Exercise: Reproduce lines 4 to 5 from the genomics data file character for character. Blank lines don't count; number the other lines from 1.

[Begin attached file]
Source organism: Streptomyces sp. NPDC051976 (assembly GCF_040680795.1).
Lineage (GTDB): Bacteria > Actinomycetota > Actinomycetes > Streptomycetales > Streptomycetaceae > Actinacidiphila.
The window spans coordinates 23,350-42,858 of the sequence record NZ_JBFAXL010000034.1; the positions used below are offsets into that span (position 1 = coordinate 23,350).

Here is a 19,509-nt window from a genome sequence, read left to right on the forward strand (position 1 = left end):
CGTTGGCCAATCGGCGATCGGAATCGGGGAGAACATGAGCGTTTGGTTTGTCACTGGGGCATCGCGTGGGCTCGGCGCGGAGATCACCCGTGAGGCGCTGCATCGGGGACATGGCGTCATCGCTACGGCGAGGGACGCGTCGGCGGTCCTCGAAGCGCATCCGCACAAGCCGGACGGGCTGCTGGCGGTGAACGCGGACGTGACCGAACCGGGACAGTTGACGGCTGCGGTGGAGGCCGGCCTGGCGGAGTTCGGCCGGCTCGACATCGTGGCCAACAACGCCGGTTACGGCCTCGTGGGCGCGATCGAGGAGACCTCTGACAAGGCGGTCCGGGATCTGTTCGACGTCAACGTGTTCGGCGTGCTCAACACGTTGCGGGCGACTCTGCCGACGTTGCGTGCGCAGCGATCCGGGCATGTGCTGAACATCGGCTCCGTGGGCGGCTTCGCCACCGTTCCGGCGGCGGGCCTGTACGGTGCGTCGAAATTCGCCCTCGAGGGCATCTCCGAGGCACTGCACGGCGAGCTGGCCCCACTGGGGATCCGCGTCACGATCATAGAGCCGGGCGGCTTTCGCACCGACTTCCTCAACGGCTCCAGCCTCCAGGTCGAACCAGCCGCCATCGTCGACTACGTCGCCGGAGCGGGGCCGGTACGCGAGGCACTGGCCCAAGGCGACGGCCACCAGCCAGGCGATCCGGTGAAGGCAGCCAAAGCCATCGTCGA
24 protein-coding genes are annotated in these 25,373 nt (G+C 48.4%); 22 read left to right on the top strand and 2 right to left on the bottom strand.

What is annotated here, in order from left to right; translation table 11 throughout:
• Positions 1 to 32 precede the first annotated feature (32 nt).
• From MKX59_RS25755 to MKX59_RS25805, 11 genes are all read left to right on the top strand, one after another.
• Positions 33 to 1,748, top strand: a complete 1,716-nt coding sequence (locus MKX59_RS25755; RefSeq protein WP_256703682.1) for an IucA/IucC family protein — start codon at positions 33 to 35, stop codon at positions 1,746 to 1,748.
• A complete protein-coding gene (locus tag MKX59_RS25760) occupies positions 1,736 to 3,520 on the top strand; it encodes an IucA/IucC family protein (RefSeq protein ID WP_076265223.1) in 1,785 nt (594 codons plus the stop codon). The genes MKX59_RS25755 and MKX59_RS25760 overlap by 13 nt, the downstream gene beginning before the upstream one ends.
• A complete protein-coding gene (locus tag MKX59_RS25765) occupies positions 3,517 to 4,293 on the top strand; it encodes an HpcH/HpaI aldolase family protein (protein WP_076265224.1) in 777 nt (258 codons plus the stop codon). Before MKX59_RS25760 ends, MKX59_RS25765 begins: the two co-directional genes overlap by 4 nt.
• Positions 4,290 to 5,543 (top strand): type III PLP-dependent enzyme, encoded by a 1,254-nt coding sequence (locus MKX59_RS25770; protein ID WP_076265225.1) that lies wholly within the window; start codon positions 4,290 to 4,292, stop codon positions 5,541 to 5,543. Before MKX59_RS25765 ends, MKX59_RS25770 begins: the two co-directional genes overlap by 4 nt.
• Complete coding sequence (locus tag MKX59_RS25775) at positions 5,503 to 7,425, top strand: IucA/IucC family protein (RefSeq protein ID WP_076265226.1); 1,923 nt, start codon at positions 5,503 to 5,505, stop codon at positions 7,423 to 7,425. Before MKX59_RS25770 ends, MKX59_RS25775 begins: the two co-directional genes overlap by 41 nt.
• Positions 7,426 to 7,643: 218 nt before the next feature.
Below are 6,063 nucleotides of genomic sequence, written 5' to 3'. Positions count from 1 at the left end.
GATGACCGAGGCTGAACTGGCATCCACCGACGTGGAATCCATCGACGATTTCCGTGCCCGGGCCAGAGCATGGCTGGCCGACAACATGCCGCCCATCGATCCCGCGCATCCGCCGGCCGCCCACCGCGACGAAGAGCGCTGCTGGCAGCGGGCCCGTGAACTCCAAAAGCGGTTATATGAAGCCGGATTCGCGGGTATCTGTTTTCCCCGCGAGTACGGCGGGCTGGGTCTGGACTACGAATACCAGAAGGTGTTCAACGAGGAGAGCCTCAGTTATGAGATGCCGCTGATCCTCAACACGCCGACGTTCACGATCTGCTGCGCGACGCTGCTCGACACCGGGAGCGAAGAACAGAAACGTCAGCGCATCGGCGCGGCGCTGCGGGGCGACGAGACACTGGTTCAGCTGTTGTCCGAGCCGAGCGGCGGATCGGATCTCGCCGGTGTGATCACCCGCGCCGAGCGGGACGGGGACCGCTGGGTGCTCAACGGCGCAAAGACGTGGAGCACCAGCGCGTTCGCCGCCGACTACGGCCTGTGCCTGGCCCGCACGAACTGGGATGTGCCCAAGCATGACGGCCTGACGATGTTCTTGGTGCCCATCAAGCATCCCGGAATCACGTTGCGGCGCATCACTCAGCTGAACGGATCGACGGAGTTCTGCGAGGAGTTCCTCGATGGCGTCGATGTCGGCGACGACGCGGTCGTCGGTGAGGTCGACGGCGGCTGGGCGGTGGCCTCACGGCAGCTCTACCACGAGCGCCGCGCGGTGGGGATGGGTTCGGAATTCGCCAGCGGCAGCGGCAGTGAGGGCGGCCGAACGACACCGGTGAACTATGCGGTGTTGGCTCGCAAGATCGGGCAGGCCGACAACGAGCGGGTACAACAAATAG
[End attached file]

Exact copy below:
Here is a 19,509-nt window from a genome sequence, read left to right on the forward strand (position 1 = left end):
CGTTGGCCAATCGGCGATCGGAATCGGGGAGAACATGAGCGTTTGGTTTGTCACTGGGGCATCGCGTGGGCTCGGCGCGGAGATCACCCGTGAGGCGCTGCATCGGGGACATGGCGTCATCGCTACGGCGAGGGACGCGTCGGCGGTCCTCGAAGCGCATCCGCACAAGCCGGACGGGCTGCTGGCGGTGAACGCGGACGTGACCGAACCGGGACAGTTGACGGCTGCGGTGGAGGCCGGCCTGGCGGAGTTCGGCCGGCTCGACATCGTGGCCAACAACGCCGGTTACGGCCTCGTGGGCGCGATCGAGGAGACCTCTGACAAGGCGGTCCGGGATCTGTTCGACGTCAACGTGTTCGGCGTGCTCAACACGTTGCGGGCGACTCTGCCGACGTTGCGTGCGCAGCGATCCGGGCATGTGCTGAACATCGGCTCCGTGGGCGGCTTCGCCACCGTTCCGGCGGCGGGCCTGTACGGTGCGTCGAAATTCGCCCTCGAGGGCATCTCCGAGGCACTGCACGGCGAGCTGGCCCCACTGGGGATCCGCGTCACGATCATAGAGCCGGGCGGCTTTCGCACCGACTTCCTCAACGGCTCCAGCCTCCAGGTCGAACCAGCCGCCATCGTCGACTACGTCGCCGGAGCGGGGCCGGTACGCGAGGCACTGGCCCAAGGCGACGGCCACCAGCCAGGCGATCCGGTGAAGGCAGCCAAAGCCATCGTCGA